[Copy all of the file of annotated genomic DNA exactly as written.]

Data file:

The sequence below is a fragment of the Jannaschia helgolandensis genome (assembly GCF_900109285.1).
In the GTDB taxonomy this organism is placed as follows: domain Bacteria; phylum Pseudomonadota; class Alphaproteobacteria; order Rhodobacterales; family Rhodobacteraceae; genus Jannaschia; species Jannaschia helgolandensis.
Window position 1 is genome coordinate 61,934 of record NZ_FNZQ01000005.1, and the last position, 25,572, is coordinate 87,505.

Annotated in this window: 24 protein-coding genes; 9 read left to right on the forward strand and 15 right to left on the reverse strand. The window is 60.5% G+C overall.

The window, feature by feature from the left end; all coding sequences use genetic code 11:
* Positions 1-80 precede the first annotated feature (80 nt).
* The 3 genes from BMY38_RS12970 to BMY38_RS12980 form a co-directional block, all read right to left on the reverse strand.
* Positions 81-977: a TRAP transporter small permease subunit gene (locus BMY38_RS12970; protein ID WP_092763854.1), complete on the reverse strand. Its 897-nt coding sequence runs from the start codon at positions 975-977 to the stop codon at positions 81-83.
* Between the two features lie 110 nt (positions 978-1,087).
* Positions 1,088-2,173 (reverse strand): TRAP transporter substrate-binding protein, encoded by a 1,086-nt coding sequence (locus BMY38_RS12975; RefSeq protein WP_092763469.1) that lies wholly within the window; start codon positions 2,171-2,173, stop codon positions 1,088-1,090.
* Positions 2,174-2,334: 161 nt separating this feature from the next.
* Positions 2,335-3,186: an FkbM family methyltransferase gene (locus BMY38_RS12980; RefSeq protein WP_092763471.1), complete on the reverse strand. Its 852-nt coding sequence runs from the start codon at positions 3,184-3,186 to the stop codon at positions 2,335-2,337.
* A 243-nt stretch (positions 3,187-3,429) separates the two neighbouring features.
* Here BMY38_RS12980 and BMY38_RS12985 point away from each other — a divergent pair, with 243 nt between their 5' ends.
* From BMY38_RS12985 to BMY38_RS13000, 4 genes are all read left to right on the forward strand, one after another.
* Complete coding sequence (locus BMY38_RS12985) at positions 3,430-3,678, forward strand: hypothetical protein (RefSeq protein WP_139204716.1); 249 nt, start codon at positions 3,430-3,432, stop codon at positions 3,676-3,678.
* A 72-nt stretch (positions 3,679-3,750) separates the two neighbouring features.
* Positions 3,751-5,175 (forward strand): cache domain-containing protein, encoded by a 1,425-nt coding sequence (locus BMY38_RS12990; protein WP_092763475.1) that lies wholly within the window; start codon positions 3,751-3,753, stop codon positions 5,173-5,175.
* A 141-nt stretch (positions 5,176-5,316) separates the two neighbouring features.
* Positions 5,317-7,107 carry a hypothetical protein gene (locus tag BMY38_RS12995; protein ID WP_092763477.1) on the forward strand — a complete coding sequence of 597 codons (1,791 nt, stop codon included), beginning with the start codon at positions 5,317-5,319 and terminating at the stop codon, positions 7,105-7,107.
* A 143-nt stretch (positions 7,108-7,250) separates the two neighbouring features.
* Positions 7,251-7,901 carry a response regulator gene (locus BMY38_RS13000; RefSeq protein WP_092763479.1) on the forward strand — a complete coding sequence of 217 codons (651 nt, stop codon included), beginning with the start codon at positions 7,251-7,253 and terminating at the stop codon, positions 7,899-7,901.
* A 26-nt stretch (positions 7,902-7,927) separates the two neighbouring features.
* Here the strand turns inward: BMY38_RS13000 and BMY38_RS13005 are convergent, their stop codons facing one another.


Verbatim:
The sequence below is a fragment of the Jannaschia helgolandensis genome (assembly GCF_900109285.1).
In the GTDB taxonomy this organism is placed as follows: domain Bacteria; phylum Pseudomonadota; class Alphaproteobacteria; order Rhodobacterales; family Rhodobacteraceae; genus Jannaschia; species Jannaschia helgolandensis.
Window position 1 is genome coordinate 61,934 of record NZ_FNZQ01000005.1, and the last position, 25,572, is coordinate 87,505.

Annotated in this window: 24 protein-coding genes; 9 read left to right on the forward strand and 15 right to left on the reverse strand. The window is 60.5% G+C overall.

The window, feature by feature from the left end; all coding sequences use genetic code 11:
* Positions 1-80 precede the first annotated feature (80 nt).
* The 3 genes from BMY38_RS12970 to BMY38_RS12980 form a co-directional block, all read right to left on the reverse strand.
* Positions 81-977: a TRAP transporter small permease subunit gene (locus BMY38_RS12970; protein ID WP_092763854.1), complete on the reverse strand. Its 897-nt coding sequence runs from the start codon at positions 975-977 to the stop codon at positions 81-83.
* Between the two features lie 110 nt (positions 978-1,087).
* Positions 1,088-2,173 (reverse strand): TRAP transporter substrate-binding protein, encoded by a 1,086-nt coding sequence (locus BMY38_RS12975; RefSeq protein WP_092763469.1) that lies wholly within the window; start codon positions 2,171-2,173, stop codon positions 1,088-1,090.
* Positions 2,174-2,334: 161 nt separating this feature from the next.
* Positions 2,335-3,186: an FkbM family methyltransferase gene (locus BMY38_RS12980; RefSeq protein WP_092763471.1), complete on the reverse strand. Its 852-nt coding sequence runs from the start codon at positions 3,184-3,186 to the stop codon at positions 2,335-2,337.
* A 243-nt stretch (positions 3,187-3,429) separates the two neighbouring features.
* Here BMY38_RS12980 and BMY38_RS12985 point away from each other — a divergent pair, with 243 nt between their 5' ends.
* From BMY38_RS12985 to BMY38_RS13000, 4 genes are all read left to right on the forward strand, one after another.
* Complete coding sequence (locus BMY38_RS12985) at positions 3,430-3,678, forward strand: hypothetical protein (RefSeq protein WP_139204716.1); 249 nt, start codon at positions 3,430-3,432, stop codon at positions 3,676-3,678.
* A 72-nt stretch (positions 3,679-3,750) separates the two neighbouring features.
* Positions 3,751-5,175 (forward strand): cache domain-containing protein, encoded by a 1,425-nt coding sequence (locus BMY38_RS12990; protein WP_092763475.1) that lies wholly within the window; start codon positions 3,751-3,753, stop codon positions 5,173-5,175.
* A 141-nt stretch (positions 5,176-5,316) separates the two neighbouring features.
* Positions 5,317-7,107 carry a hypothetical protein gene (locus tag BMY38_RS12995; protein ID WP_092763477.1) on the forward strand — a complete coding sequence of 597 codons (1,791 nt, stop codon included), beginning with the start codon at positions 5,317-5,319 and terminating at the stop codon, positions 7,105-7,107.
* A 143-nt stretch (positions 7,108-7,250) separates the two neighbouring features.
* Positions 7,251-7,901 carry a response regulator gene (locus BMY38_RS13000; RefSeq protein WP_092763479.1) on the forward strand — a complete coding sequence of 217 codons (651 nt, stop codon included), beginning with the start codon at positions 7,251-7,253 and terminating at the stop codon, positions 7,899-7,901.
* A 26-nt stretch (positions 7,902-7,927) separates the two neighbouring features.
* Here the strand turns inward: BMY38_RS13000 and BMY38_RS13005 are convergent, their stop codons facing one another.